The evidence simply does not support such a finding. We have earlier discussed the reasons why the findings concerning the overall conclusion that the Union and Koontz had conspired to discriminate against the travelers were not supported by the evidence. With regard to Day's credibility, the ALJ found him "less than candid"; he does not discredit Day's detailed testimony as to each worker's request for an ROF. Indeed, it is difficult to see how one could support a finding that this detailed testimony about each worker was a complete fabrication without any contrary evidence whatsoever. Furthermore, the ALJ does not ground his conclusion on a credibility finding. The ALJ, instead, states that even assuming arguendo that each of the laid-off employees had requested to be laid off in a future ROF, this is not an important consideration as to the legality of the layoffs. This is the root of the ALJ's error. Surely an employer cannot be held to have discriminated against a worker in laying him off when complying with that worker's request to be laid off. It is true that these workers were laid off because they were travelers, as the ALJ found, but the only evidence reveals that they were laid off because they were travelers who requested to be laid off to honor the "code of the travelers."

The ALJ emphasized that Day had asserted an uncorroborated economic justification for the entire layoff. A careful reading of the transcript reveals that it was Day's testimony from the beginning that the crucial element in the layoffs was the workers' request for an ROF. It was the ALJ's vigorous cross-examination that first raised the point that part of the reason for the layoff was Day's belief that the workers would be laid off anyway, because the swing shift was being terminated and that there was no room on the day shift. The ALJ concluded that there was room on the day shift and thus discredited Day's testimony. First, it should be noted that Day did not claim that he had personal knowledge concerning whether there were positions available in the day shift to accommodate transferees. Rather, he testified that because "the job was cutting back," he presumed that there was no day shift work available.2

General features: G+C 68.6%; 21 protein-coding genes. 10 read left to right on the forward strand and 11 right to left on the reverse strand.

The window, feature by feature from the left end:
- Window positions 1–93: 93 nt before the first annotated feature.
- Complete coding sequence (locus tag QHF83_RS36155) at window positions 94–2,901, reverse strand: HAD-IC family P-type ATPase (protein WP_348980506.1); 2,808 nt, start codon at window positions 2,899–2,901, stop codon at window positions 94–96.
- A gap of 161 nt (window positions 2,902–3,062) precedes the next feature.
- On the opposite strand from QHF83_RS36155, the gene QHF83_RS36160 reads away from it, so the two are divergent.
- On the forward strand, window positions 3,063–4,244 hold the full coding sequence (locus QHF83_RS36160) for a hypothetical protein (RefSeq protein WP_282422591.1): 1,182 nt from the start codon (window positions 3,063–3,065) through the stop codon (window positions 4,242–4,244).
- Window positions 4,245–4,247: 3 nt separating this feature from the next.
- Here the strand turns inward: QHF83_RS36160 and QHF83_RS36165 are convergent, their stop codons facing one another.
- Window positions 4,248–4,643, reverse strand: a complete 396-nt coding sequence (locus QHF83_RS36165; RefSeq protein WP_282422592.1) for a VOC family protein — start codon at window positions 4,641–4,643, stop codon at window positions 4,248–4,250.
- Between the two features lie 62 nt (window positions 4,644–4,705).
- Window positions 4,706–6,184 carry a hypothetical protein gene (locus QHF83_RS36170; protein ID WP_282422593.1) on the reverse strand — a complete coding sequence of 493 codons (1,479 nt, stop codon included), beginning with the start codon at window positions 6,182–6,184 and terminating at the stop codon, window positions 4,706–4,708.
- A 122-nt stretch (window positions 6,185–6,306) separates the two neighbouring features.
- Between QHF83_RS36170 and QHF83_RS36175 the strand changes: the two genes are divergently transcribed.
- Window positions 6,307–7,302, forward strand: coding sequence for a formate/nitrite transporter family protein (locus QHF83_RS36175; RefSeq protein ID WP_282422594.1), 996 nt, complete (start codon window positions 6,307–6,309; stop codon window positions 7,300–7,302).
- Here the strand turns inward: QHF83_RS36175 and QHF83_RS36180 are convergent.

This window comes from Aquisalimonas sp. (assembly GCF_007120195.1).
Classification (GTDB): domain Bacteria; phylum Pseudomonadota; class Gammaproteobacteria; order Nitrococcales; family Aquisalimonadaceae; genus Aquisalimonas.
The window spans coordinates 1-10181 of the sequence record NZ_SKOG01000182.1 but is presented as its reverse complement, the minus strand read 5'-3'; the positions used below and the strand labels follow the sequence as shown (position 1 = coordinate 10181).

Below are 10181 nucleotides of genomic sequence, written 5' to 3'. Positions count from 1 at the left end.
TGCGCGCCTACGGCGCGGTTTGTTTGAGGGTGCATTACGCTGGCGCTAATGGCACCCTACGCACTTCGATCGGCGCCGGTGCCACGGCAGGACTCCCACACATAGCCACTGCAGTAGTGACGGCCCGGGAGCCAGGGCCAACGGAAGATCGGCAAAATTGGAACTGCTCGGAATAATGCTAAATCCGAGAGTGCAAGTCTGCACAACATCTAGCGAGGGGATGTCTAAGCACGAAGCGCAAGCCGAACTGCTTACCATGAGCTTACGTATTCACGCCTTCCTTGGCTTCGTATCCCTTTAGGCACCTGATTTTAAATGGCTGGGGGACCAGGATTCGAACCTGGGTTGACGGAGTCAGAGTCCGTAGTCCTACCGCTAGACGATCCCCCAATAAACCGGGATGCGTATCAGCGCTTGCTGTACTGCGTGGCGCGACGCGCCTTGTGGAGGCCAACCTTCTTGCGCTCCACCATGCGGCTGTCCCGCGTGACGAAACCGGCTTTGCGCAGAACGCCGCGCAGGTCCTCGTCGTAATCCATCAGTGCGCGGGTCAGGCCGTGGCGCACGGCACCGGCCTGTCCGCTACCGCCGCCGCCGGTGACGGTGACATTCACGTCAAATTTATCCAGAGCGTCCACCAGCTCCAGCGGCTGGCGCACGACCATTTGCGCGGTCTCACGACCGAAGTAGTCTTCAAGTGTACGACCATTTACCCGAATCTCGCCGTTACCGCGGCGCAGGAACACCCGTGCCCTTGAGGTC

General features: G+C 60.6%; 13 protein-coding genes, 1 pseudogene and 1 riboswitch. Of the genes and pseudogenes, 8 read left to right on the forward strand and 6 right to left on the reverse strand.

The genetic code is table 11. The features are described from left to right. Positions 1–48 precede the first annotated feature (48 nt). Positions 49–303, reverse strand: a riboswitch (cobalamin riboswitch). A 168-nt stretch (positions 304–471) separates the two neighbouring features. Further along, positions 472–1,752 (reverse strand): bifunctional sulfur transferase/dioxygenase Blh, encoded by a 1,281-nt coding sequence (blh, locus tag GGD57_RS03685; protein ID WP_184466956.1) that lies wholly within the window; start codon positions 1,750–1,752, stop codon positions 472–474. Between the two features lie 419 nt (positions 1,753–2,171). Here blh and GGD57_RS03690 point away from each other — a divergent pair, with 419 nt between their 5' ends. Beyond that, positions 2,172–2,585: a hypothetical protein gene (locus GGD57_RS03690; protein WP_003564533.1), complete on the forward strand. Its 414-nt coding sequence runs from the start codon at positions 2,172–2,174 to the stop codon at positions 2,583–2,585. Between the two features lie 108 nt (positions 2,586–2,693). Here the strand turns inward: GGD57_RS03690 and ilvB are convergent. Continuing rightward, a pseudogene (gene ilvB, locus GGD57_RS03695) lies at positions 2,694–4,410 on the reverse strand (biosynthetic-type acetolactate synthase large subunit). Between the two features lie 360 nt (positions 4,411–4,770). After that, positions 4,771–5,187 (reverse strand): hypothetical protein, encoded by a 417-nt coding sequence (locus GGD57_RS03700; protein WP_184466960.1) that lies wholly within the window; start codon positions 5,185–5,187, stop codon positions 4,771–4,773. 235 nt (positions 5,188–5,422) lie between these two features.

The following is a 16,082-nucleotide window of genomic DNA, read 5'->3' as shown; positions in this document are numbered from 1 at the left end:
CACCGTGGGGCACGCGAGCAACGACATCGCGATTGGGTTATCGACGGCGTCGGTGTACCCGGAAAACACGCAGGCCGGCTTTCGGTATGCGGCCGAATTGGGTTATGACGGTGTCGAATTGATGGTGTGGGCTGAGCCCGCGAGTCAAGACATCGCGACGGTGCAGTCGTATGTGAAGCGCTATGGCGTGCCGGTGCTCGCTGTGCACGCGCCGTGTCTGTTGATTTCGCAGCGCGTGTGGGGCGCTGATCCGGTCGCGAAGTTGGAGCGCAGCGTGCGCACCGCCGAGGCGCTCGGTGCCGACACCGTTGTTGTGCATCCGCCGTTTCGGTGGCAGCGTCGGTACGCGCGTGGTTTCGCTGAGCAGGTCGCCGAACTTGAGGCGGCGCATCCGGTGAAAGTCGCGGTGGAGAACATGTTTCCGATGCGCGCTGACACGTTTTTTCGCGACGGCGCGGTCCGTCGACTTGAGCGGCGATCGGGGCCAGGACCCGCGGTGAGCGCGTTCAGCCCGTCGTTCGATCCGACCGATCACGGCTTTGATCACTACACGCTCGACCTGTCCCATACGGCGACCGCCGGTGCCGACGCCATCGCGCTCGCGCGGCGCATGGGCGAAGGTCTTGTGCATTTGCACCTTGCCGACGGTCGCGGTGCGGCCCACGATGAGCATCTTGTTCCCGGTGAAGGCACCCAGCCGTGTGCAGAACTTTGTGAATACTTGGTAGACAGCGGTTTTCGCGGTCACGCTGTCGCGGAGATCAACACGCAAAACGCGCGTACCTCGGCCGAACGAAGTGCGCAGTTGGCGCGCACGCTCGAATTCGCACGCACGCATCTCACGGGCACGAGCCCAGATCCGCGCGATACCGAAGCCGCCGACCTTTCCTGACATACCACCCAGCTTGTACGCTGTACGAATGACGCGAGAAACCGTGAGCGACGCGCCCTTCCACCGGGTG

More significantly, however, Day's testimony was that this was not a situation in which workers were laid off against their will instead of being transferred to the day shift when the swing shift was terminated. His testimony was that the workers wanted to be laid off when there was justification for an ROF and the termination of the swing shift provided that justification. Day repeatedly testified that the employees' requests for ROF's were critical in his decision to lay off the travelers.3  The ALJ failed to consider employee requests as a basis for the layoffs, despite the fact that the central importance of these requests was squarely established in the record based on Day's testimony.

Further, the ALJ did not consider other evidence which corroborated Day's explanation for the swing shift layoffs. As noted above, the ALJ improperly excluded from evidence 21 affidavits, executed by travelers, each of whom stated that the affiant was laid off pursuant to his request for an ROF. Among the affiants were five swing shift employees, Harold Albert, Kenneth Yost, Thomas Bauman, Barry Engleman, and Gerald Stover. If credited, these affidavits directly support Day's testimony concerning employee requests for ROF's. In addition, the ALJ disregarded Koontz's May 26 diary entry, which stated:

Peter Burggraff [the swing shift field superintendent] had a JWW (Scott Gossard) that wanted an ROF and I discussed it with him. He said a lot of them want ROF's and I made the stand that I wasn't going to bother that swing shift until we were done.

Again, this evidence supported Koontz's explanation of the swing shift layoffs. Finally, we emphasize that there was no evidence in the record establishing specific instances of coercion of swing shift travelers.

The only evidence before the ALJ was the detailed account of the voluntary requests for ROF's by fourteen of the fifteen employees and that they were laid off pursuant to those requests. The fifteenth was laid off according to the collective bargaining agreement because of his classification. This evidence was buttressed by the affidavits of five of the fifteen who confirmed that they voluntarily requested ROF's and the May 26 diary entry of Koontz that a lot of the swing shift employees wanted ROF's. There was no evidence contradicting the specific testimony concerning the voluntary requests of the fourteen workers or the collective bargaining classification of the fifteenth, or any evidence of coercion.